More than 50 migrants have died since the start of the year while trying to cross the Panama jungle in an effort to reach the United States, the Panamanian prosecutor's office said Wednesday.
"The Institute of Forensic Medicine and Forensic Sciences of Panama has registered 53 migrant deaths in different circumstances in the province of Darien," Jose Vincente Pachar told AFP.
This figure is far higher than in previous years, when between 20 and 30 bodies on average were found in the Darien Gap, a 1,430,000-acre (575,000-hectare) stretch of jungle on the border of Panama and Colombia.
The jungle corridor is the most dangerous stage of the journey to the United States, as migrants face not only natural threats such as snakes and difficult terrain, but also criminals who routinely rob and rape travelers.
It is "very possible the number of deaths will increase," because the flow of migrants through the Darien Gap has surged in 2021, Pachar warned.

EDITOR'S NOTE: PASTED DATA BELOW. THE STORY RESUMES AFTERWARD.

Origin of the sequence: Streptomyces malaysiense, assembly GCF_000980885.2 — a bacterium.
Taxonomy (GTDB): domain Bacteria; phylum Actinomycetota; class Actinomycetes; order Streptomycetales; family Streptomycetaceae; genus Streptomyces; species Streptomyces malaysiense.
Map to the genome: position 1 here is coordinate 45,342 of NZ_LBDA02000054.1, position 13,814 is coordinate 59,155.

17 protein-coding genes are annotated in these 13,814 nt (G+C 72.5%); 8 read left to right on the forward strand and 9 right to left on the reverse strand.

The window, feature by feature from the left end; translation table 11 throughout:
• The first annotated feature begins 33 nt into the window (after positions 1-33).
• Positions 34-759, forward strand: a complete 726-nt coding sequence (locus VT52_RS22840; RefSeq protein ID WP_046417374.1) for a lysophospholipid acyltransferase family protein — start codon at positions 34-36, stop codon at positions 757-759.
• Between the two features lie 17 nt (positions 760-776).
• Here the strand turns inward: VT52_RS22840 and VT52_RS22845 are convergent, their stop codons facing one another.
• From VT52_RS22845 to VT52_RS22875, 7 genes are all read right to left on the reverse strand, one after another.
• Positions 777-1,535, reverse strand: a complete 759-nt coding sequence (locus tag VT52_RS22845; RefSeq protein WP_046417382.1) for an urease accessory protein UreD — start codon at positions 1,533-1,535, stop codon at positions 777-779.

Since the start of the year, about 70,000 people have crossed the Darien Gap, according to Panamanian authorities -- a number almost equivalent to the previous five years combined.
While the number of migrants crossing the jungle dropped considerably in the first months of the coronavirus pandemic, the influx is on the rise again.
On September 24, Panama's attorney general's office reported that 10 bodies, including two children, had been discovered.
Colombia on Tuesday asked Panama to "facilitate" entry into its territory for underage or pregnant migrants in order to prevent them from trying to cross the Darien Gap.